Fifty-six percent of registered voters say drivers for Uber and Lyft are independent contractors, while 23 percent say they’re employees, a new Morning Consult poll shows. By contrast, 33 percent of respondents said taxi drivers are contractors, compared with 53 percent who say they’re employees.
By classifying their drivers and independent contractors, both app-based ride-sharing companies avoid having to offer benefits and reimburse expenses such as gas and tolls.
The distinction is at the heart of two class-action lawsuits in U.S. District Court, both brought by drivers. In March, judges for both cases cleared the way for the suits to go to jury trial.
“Because the numerous factors for deciding whether a worker is an employee or an independent contractor point in decidedly different directions, a reasonable jury could go either way,” Judge Vince Chhabria wrote in an order denying summary judgment in a case against Lyft. “Accordingly, there must be a trial.”
In a separate case, the California Labor Commissioner’s Office this month pointed to a test established in a 1989 California Supreme Court decision that included items such as whether the alleged employer supplies tools or supervises the alleged employees.
The ruling held that Barbara Ann Berwick, who drove for Uber for just under two months, had been an employee and was thus entitled to more than $4,000 in reimbursements for driving expenses.
Uber said the decision shouldn’t be interpreted as a sweeping precedent.
“The California Labor Commission’s ruling is non-binding and applies to a single driver,” the company said in a statement. “The number one reason drivers choose to use Uber is because they have complete flexibility and control. The majority of them can and do choose to earn their living from multiple sources, including other ride sharing companies.”
Ride-sharing companies say the independent contractor classification is at the heart of their business models. David Lewin, the director of labor and employment practice at the Berkeley Research Group, an international research firm, said deciding whether to classify workers as employees or contractors can lead companies into “murky waters.”
“There is no hard and fast rule about whether you can have contracting or not, and how much you have to pay for benefits,” he said in a phone interview Friday.
Lewin said that states often use multifactor tests to determine whether a company’s workers are employees, and thus entitled to benefits, or contractors.
Among West Coast voters, 62 percent say drivers for ride-sharing apps are contractors; 22 percent say they’re employees.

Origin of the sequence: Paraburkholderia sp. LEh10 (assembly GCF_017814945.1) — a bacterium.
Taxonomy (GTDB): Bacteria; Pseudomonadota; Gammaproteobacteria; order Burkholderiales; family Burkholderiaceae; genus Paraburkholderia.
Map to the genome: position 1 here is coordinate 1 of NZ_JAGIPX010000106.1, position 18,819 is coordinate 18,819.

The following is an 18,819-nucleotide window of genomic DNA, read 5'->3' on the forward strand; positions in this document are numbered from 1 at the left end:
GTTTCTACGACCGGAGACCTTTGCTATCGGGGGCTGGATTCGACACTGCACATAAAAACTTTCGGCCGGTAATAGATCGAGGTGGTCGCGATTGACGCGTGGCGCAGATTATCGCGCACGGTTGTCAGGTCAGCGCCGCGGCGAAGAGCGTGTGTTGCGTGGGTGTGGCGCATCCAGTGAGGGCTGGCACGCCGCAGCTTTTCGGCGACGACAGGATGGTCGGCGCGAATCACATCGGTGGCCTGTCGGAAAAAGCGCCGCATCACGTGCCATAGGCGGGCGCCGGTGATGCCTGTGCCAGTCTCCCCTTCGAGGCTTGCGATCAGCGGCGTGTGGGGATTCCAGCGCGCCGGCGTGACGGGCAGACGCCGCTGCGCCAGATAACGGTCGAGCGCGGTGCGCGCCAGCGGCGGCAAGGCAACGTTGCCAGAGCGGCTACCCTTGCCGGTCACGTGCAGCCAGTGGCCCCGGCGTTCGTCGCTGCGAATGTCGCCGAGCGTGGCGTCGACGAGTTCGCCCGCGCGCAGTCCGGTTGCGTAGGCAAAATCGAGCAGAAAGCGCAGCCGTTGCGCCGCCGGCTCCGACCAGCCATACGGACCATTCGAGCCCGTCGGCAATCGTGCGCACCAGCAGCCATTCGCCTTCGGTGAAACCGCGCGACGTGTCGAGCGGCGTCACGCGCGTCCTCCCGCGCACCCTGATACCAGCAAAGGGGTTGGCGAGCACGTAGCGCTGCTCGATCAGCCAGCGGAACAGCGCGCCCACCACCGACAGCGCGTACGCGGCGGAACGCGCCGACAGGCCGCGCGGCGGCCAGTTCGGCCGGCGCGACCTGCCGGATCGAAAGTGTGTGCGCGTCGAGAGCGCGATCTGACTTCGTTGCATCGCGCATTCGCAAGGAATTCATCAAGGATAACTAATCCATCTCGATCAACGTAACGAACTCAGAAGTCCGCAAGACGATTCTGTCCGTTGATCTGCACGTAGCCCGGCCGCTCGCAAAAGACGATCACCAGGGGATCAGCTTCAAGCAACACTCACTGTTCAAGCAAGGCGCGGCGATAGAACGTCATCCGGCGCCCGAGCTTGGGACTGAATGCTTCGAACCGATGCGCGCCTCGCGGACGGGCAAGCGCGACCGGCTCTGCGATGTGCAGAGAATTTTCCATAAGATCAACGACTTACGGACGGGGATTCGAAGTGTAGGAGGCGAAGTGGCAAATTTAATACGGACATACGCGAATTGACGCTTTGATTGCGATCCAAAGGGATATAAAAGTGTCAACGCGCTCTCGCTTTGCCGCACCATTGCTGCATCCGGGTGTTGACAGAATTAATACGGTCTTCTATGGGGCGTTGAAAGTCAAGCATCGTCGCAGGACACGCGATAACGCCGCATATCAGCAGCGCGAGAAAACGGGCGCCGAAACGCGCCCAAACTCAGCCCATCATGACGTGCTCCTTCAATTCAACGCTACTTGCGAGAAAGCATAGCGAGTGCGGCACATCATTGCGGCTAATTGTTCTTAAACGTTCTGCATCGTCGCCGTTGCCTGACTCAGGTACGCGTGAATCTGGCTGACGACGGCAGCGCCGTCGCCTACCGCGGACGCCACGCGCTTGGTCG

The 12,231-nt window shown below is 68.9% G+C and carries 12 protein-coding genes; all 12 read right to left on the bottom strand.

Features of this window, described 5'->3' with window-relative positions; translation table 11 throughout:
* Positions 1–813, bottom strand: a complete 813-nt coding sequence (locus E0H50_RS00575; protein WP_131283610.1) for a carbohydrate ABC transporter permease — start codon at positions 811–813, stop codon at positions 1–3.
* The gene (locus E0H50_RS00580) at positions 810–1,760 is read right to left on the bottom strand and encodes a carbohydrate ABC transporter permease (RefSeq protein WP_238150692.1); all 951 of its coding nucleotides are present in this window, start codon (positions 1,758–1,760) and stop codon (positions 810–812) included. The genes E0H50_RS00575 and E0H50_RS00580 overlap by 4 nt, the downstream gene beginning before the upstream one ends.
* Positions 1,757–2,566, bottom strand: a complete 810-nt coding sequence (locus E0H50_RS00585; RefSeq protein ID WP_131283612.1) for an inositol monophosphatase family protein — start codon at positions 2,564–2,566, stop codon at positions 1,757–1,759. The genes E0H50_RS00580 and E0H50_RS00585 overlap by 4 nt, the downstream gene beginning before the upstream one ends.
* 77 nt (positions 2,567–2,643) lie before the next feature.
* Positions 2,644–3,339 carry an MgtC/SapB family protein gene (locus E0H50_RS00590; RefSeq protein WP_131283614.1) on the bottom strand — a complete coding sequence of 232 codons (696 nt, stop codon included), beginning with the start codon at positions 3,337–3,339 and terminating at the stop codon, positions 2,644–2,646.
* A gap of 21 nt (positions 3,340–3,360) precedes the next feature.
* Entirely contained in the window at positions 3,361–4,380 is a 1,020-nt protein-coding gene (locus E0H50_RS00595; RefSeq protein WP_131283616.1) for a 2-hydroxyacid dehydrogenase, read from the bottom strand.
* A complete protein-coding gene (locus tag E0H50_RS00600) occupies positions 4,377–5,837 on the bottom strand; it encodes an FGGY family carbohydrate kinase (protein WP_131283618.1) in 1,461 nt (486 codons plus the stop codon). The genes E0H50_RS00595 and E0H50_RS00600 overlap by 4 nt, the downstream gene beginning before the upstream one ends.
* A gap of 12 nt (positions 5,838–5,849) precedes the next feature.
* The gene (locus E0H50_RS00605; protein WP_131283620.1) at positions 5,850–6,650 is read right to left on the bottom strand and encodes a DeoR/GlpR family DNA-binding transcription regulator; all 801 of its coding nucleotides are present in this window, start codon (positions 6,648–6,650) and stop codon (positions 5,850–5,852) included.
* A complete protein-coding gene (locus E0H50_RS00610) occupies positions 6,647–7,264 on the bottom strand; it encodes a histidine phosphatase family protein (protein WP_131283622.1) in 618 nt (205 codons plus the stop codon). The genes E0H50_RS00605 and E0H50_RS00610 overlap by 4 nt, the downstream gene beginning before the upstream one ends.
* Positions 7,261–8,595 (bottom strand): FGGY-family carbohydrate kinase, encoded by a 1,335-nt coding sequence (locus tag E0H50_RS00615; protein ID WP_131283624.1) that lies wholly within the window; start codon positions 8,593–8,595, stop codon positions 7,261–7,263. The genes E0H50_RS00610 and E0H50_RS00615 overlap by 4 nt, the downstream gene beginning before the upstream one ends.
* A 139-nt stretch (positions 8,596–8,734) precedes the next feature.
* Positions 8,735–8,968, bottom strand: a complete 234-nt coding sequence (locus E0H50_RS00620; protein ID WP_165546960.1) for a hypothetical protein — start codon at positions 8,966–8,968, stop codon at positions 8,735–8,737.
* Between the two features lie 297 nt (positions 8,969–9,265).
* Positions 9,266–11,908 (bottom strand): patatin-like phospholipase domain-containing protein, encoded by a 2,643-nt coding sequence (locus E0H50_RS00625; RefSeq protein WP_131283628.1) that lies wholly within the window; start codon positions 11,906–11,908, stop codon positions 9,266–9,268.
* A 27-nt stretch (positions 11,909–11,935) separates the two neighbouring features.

Noah Theran, a spokesman for the Internet Association, a digital trade group that counts Lyft, Uber and Sidecar among its members, said any changes to the current employment set-up would be a detriment to drivers.
“Ridesharing platforms offer driver-partners the flexibility to drive when, where, and how they want – a unique arrangement that is only feasible within the current framework,” he said in a statement.
“The goal of the business is to provide an alternative to vehicle ownership and allow people to carpool or share rides as efficiently as possible,” David Mack, public affairs director for Lyft, said in a phone interview Friday. “That requires a lot of people being able to share rides at a moment’s notice – and that’s a system based on flexibility.”
But being forced to classify their drivers as employees wouldn’t necessarily mean the end for Uber’s business model, according to Lewin, since the company could modify its payment formula to account for benefits.
He added that the distinction in employment status is likely to be decided on a state-by-state basis.
About one in four voters would be OK with that.
Twenty-four percent of respondents said states should be responsible for regulating the companies, while 23 percent said they shouldn’t be regulated at all. Seventeen percent said they should fall under the regulatory purview of local governments, and 11 percent said the federal government should take charge.
The poll was conducted from June 20 through June 22 among a national sample of 1,306 registered voters. Results from the full survey have a margin of error of plus or minus 3 percentage points.